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Thrustmaster TSS Handbrake Sparco Mod | Sim Racing Shifter and Handbrake

Thrustmaster TSS Handbrake Sparco Mod | Sim Racing Shifter and Handbrake

 
The Thrustmaster TSS Handbrake can be used in three different configurations. It’s main use case for me is as a vertically mounted handbrake like you would find in rally car, but it can also be set-up as a traditional road car handbrake or, interestingly a sequential-shifter.
 
Switching between the vertical and horizontal handbrake modes will take a couple of minutes,  but swapping between the rally style handbrake and sequential mode is very straightforward. And, that’s something that I think will appeal to a lot of users. Sure having a handbrake for when you’re rallying is cool and all, but having a unit that you can practically use as a sequential shifter when you’re in other sims is a pretty big selling point for me. But, more on all of that later.
 
Now, this is the really interesting bit. I think it would be fair to describe the majority of Thrustmaster’s products as ‘mass-market’. They’re designed to be easily and cost-effectively mass-produced, and as such they use a lot of plastic mouldings. The TSS Handbrake on the other hand is, save for a couple of nylon bushings, an all metal affair. Compared to the TH8A shifter for example, the Handbrake really does mean business. The unit looks good and feels good in the hand. There’s no discernible play or wobble in the parts and overall this thing gives off an impressively ‘professional’ vibe. 
 
Thrustmaster TSS Handbrake Sparco Mod handbrake and shifter mounted to a TH8A H Pattern Shifter
 
The handbrake is, as you would expect, fully proportional and there was no hint of a deadzone on the version that was provided to me. So, once you have it installed, it’s simply a case of asigning the handbrake controller axis in your sim of choice and you’ll be able to apply as much or as little handbrake as you like. The lever has what I would describe as moderate resistance. It doesn’t feel as heavy as in most road cars, but equally there’s enough resistance to provide useful feedback. In practice this means that reliable and accurate brake application is pretty straightforward once you get used to the feel of the unit. On the subject of resistance, in Barry Rowlands excellent review of the handbrake he outlined the possibility of upgrading the springs in the unit to provide more resistance if you desire. And there’s a link to that video in the description if you’re the sort of person that doesn’t mind getting your hands dirty.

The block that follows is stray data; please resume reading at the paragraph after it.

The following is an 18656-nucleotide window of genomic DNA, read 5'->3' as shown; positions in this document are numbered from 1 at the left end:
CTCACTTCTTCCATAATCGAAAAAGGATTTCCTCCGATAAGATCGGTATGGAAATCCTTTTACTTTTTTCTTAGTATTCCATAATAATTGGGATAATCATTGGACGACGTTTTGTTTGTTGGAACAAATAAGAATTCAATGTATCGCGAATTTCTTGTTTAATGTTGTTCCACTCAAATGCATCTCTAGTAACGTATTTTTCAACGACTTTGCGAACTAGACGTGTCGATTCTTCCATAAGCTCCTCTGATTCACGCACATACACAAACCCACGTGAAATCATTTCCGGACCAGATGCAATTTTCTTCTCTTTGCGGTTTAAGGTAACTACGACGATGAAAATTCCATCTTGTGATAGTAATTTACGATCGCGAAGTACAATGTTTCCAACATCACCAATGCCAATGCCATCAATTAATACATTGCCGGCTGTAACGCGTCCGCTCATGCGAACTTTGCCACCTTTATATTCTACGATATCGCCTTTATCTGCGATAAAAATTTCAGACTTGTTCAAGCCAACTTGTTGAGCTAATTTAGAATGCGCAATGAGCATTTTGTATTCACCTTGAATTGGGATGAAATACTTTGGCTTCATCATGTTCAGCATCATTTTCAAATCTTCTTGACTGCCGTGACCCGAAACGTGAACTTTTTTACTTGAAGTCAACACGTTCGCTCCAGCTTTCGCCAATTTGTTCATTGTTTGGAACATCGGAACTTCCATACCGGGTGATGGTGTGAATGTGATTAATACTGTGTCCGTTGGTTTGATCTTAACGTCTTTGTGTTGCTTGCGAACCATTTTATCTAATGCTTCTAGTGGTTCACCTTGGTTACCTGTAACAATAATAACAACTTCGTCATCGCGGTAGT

Thrustmaster TSS Handbrake Sparco Mod handbrake and shifter mounted to a TH8A H Pattern Shifter
 
As a sequential shifter the story is pretty similar. The gears shift with a positive movement and I’ve not experienced any issues with miss-shifting. As the resistance for the sequential mode is provided by the same springs as the handbrake, the feeling of weight is, well, the same. In comparison to the sequential mode on the TH8A shifter, this feels much more robust and affirmative, but those that are looking for the ultimate immersive sequential shifter may want to look for a more ‘industrial’ unit, and of course pay the corresponding premium. 
 
For me, this is an area in which Thurstmaster absolutely demolishes the competition with the TSS Handbrake. The unit comes pre-drilled and tapped with 14 mounting points for you to attach to your sim racing rig, which should just about have you covered. But, if you’re a desk bound racer, there’s also the frankly excellent Thrustmaster Racing Clamp. I tried this out by attaching it to my desk and realised that it was stronger than the desk itself, so I decided to demonstrate it in the kitchen, so you can see just how stable it is. 
 
Desk mounting clamp for the Thrustmaster TSS Handbrake Sparco Mod handbrake and shifter
 
It really is a solid piece of kit. Moreover, it comes with a side bracket to accommodate the TH8A shifter, which is an item that can be a bit of pain to mount otherwise. And, importantly for those of us with an Aluminium Extrusion fetish, the mounting points are positioned perfectly for use on 80/20 profile. 
 
As a final note on the Thrustmaster Racing Clamp, since I’ve not seen a lot of discussion on the subject, the clamp itself will accommodate pretty much any conceivable thickness of desk (from 15 to 50mm), and crucially has high quality rubber pads to protect the surface. I say crucially, because, well I tested it in the kitchen. Thankfully, the counter top is like new and my marriage has survived another run-in with sim racing hardware! 
 
My first impression of the TSS Handbrake was of a slick, robust unit that felt pretty impressive, especially when compared to the TH8A that I’ve been using for the last couple of years. And, this definitely looks and feels like a step forward from some of their earlier products. Thrustmaster’s collaboration with Sparco is clearly producing some nice kit! As I alluded earlier the TSS Handbrake feels substantially better than the TH8A in sequential mode, and for the vast majority of sim racers, this will tick all of the right boxes. But those looking for ultimate realism may want to look for a sequential shifter that provides a stronger mechanical response. 

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